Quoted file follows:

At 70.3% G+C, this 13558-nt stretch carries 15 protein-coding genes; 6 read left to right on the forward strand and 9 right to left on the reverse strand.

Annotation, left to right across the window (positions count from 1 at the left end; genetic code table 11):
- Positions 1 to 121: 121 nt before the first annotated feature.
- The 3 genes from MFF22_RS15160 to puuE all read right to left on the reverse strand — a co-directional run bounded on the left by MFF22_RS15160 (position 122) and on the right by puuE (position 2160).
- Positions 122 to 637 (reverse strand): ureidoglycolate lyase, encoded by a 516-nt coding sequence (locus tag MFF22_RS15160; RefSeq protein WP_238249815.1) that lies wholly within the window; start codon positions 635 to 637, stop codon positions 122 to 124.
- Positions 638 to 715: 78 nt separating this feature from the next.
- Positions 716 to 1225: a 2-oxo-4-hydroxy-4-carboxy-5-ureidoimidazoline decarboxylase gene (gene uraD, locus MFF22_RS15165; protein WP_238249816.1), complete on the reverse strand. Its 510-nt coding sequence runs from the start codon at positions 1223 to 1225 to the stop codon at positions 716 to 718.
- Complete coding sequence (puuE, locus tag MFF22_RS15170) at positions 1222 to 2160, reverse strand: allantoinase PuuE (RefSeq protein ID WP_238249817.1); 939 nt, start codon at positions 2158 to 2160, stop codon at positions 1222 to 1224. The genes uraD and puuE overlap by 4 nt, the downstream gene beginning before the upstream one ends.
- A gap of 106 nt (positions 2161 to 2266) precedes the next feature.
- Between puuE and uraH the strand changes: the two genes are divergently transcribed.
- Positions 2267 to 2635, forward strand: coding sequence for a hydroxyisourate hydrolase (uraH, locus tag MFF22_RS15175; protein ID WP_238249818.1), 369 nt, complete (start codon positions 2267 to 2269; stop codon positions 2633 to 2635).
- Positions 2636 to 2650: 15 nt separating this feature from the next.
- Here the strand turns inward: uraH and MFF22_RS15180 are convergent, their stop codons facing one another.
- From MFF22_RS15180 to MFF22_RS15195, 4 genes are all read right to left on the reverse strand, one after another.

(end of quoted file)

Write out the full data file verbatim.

At 70.3% G+C, this 13558-nt stretch carries 15 protein-coding genes; 6 read left to right on the forward strand and 9 right to left on the reverse strand.

Annotation, left to right across the window (positions count from 1 at the left end; genetic code table 11):
- Positions 1 to 121: 121 nt before the first annotated feature.
- The 3 genes from MFF22_RS15160 to puuE all read right to left on the reverse strand — a co-directional run bounded on the left by MFF22_RS15160 (position 122) and on the right by puuE (position 2160).
- Positions 122 to 637 (reverse strand): ureidoglycolate lyase, encoded by a 516-nt coding sequence (locus tag MFF22_RS15160; RefSeq protein WP_238249815.1) that lies wholly within the window; start codon positions 635 to 637, stop codon positions 122 to 124.
- Positions 638 to 715: 78 nt separating this feature from the next.
- Positions 716 to 1225: a 2-oxo-4-hydroxy-4-carboxy-5-ureidoimidazoline decarboxylase gene (gene uraD, locus MFF22_RS15165; protein WP_238249816.1), complete on the reverse strand. Its 510-nt coding sequence runs from the start codon at positions 1223 to 1225 to the stop codon at positions 716 to 718.
- Complete coding sequence (puuE, locus tag MFF22_RS15170) at positions 1222 to 2160, reverse strand: allantoinase PuuE (RefSeq protein ID WP_238249817.1); 939 nt, start codon at positions 2158 to 2160, stop codon at positions 1222 to 1224. The genes uraD and puuE overlap by 4 nt, the downstream gene beginning before the upstream one ends.
- A gap of 106 nt (positions 2161 to 2266) precedes the next feature.
- Between puuE and uraH the strand changes: the two genes are divergently transcribed.
- Positions 2267 to 2635, forward strand: coding sequence for a hydroxyisourate hydrolase (uraH, locus tag MFF22_RS15175; protein ID WP_238249818.1), 369 nt, complete (start codon positions 2267 to 2269; stop codon positions 2633 to 2635).
- Positions 2636 to 2650: 15 nt separating this feature from the next.
- Here the strand turns inward: uraH and MFF22_RS15180 are convergent, their stop codons facing one another.
- From MFF22_RS15180 to MFF22_RS15195, 4 genes are all read right to left on the reverse strand, one after another.